Bridal Set:
A bridal set includes an engagement ring and a matching wedding band, designed to fit flush with each other.

Brooch:
A brooch is a decorative piece of jewelry designed to be worn attached to clothing, usually with a pin and clasp (bar clasp).

Brushed Finish:
A piece of metal with a dull, brushed texture. The brushed appearance is a result of small, parallel lines etched into the metal to resemble a brush stroke.

Buttercup Setting:
A style of jewelry setting that resembles a buttercup flower. In this setting, tall prongs secure the stone and the base flares out in a scalloped design.

Button Style Earrings:
Button style earrings have a flattened back that lay against the ear. They are similar to stud earrings but are not rounded. They lack dangling and moving parts.

Byzantine Chain:
A type of chain consisting of oval links with a rope-like textured appearance.

Cable Chain:
A cable chain is a standard chain made up of several connecting round or oval links of the same size; also known as a 'link chain'.

Cameo:
A small medallion featuring a portrait or profile of a person's head carved in relief on a contrasting background, typically oval-shaped and worn in jewelry.

Casting:
Casting is a jewelry-making process that involves the pouring of melted metal into a mold. After it hardens, the piece may be polished and set with stones.

Cathedral Setting:
A cathedral-style setting features a center stone firmly set between two bands that extend upward from each side of the shank. The sides of the ring are angled and tapered in such a way as to draw more attention to the stone.

Channel Setting:
Channel settings are designed to hold gemstones in a narrow-cut channel indented into the surface of the metal. Channel settings allow stones to be set side-by-side without having any metal separating them.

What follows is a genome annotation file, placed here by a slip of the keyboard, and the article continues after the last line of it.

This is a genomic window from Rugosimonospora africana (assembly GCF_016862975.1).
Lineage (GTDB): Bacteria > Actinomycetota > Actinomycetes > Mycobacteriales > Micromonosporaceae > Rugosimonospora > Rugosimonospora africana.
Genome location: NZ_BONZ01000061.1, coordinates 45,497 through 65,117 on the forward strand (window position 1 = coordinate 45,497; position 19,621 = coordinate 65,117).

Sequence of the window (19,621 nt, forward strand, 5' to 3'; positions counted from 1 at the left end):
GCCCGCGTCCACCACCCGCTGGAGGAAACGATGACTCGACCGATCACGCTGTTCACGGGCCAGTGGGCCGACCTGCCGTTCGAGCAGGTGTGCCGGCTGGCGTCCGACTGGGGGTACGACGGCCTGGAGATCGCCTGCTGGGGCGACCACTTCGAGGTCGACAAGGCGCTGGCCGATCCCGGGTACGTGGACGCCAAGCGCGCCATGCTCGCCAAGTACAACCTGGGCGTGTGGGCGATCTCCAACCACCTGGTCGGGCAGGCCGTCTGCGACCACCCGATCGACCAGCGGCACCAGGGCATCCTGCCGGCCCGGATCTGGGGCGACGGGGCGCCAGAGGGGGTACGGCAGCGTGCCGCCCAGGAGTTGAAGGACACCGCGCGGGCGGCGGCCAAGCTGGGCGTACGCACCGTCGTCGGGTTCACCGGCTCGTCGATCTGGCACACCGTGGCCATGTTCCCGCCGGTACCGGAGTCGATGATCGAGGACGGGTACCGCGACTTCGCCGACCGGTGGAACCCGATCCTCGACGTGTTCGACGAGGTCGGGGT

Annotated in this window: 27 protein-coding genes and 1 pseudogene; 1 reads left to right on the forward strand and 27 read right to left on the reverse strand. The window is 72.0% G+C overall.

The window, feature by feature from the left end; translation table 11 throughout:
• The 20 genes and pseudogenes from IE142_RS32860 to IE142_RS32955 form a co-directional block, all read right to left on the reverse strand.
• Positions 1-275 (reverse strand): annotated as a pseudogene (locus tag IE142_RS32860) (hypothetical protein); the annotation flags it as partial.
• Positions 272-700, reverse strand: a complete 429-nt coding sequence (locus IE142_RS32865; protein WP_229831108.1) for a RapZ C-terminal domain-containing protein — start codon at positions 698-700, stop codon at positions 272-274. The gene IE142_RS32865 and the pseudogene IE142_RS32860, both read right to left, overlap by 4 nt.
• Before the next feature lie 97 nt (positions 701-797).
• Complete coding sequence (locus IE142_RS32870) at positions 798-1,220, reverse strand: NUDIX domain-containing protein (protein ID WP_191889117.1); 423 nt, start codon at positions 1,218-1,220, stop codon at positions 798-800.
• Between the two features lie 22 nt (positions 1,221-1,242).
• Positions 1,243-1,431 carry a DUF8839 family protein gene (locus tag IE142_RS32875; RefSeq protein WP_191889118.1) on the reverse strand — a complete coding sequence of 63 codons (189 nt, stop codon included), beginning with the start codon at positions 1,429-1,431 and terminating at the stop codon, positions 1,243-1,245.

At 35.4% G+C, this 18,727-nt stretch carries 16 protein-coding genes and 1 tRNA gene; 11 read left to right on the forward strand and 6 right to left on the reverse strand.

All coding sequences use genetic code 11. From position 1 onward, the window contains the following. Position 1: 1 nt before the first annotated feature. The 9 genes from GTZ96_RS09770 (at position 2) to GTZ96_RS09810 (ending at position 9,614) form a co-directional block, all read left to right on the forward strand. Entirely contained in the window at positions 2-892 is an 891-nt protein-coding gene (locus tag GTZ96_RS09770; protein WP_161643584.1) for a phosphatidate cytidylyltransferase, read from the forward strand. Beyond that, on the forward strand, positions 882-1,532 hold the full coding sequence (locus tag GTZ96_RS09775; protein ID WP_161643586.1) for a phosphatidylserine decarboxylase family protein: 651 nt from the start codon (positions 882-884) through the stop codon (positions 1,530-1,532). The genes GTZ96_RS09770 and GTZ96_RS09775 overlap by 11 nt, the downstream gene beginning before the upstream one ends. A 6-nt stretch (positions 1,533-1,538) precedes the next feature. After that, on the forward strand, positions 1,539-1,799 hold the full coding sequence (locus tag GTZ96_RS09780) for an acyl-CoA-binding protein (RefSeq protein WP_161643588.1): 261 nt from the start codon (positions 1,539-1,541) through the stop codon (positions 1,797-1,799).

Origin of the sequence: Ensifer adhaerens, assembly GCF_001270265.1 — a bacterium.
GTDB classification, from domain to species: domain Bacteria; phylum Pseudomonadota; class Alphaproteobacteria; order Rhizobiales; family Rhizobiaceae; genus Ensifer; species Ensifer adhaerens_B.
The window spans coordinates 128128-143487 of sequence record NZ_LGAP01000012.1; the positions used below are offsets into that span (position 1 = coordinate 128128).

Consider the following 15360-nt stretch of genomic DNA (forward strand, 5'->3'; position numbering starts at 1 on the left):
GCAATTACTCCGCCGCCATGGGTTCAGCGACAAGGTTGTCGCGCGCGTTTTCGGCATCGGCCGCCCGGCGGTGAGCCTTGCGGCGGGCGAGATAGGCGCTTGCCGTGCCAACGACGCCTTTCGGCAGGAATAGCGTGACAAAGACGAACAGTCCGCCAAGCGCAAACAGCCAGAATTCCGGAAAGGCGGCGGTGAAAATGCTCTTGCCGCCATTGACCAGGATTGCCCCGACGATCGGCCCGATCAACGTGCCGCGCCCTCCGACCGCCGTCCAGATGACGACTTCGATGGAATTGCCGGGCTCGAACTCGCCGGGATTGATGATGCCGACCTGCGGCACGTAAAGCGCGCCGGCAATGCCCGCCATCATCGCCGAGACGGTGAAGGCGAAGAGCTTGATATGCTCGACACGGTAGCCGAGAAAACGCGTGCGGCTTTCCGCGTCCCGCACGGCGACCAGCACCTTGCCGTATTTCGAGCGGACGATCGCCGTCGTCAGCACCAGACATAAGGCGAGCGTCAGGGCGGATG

Charm:
Charms are decorative jewelry ornaments designed to hang from other jewelry designs, such as bracelets, necklaces or earrings. A 'charm bracelet' is a linked bracelet that is specifically designed around the concept of hanging charms.

Chandelier Earrings:
A style of long, dangle earrings that feature tiers of gemstones.

Choker:
A type of close-fitting necklace, slightly shorter and higher than a collar necklace. Choker necklaces are usually about 14-16 inches in length.

Claddagh:

Claddagh is a term used for a traditional ring design that features two hands clasping a heart, often topped by a crown. The design is symbolic for love (heart), friendship (hands) and loyalty (crown) and dates back over 300 years.

Clasp:
A component used to secure jewelry or to connect two ends of a chain, necklace or bracelet.

Cluster Design:
A jewelry design that features numerous small gemstones grouped or 'clustered' together in a compact form. The clustering of gemstones gives the effect of a single larger stone and is often used in ring and pendant designs.

Cocktail Ring:
Cocktail rings are large, dramatic gemstone rings, originally intended to be worn at cocktail or dinner parties. They are designed to be ostentatious and eye-catching.

Collet:
A circular jewelry component made of metal and used to secure a gemstone in place by encircling it.

Collier:
A style of necklace designed to completely surround the neck like a collar (from the French word for collar).

Compass Point Setting:
Compass point settings are designed with 4 prongs that surround a gemstone at the north, south, east and west sides of the stone.

Demi-Parure: